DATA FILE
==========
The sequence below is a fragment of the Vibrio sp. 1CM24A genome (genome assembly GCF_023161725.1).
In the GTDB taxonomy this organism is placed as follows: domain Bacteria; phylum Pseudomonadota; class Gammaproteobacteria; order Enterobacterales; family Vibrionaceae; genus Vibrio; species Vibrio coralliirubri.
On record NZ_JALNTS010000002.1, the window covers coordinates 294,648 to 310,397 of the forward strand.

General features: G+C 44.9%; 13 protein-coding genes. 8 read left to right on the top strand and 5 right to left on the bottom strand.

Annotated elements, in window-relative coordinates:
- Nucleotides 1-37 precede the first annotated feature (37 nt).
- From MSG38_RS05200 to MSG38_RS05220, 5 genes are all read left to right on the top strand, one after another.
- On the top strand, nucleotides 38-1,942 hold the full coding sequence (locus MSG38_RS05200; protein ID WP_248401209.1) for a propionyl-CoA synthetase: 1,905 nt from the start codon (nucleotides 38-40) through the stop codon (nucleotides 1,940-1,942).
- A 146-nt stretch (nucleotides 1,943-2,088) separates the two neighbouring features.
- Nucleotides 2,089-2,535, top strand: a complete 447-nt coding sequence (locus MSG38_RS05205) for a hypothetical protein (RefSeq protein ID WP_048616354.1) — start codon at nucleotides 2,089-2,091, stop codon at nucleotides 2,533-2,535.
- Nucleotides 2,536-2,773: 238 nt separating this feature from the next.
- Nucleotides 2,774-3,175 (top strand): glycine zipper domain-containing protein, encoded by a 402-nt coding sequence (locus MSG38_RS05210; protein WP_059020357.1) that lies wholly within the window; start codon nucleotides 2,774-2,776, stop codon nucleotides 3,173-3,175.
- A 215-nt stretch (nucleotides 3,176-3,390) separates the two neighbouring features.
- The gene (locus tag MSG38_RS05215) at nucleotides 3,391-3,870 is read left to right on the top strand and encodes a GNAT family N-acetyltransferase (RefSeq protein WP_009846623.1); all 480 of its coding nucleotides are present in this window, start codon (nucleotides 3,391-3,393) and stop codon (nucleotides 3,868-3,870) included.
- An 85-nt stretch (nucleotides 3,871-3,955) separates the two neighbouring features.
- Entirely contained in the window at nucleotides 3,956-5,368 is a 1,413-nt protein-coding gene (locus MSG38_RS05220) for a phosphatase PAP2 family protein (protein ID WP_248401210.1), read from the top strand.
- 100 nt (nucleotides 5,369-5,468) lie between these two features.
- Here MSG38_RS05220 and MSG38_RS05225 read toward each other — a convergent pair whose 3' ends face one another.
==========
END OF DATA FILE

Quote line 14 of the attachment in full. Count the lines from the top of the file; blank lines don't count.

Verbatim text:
- The gene (locus tag MSG38_RS05215) at nucleotides 3,391-3,870 is read left to right on the top strand and encodes a GNAT family N-acetyltransferase (RefSeq protein WP_009846623.1); all 480 of its coding nucleotides are present in this window, start codon (nucleotides 3,391-3,393) and stop codon (nucleotides 3,868-3,870) included.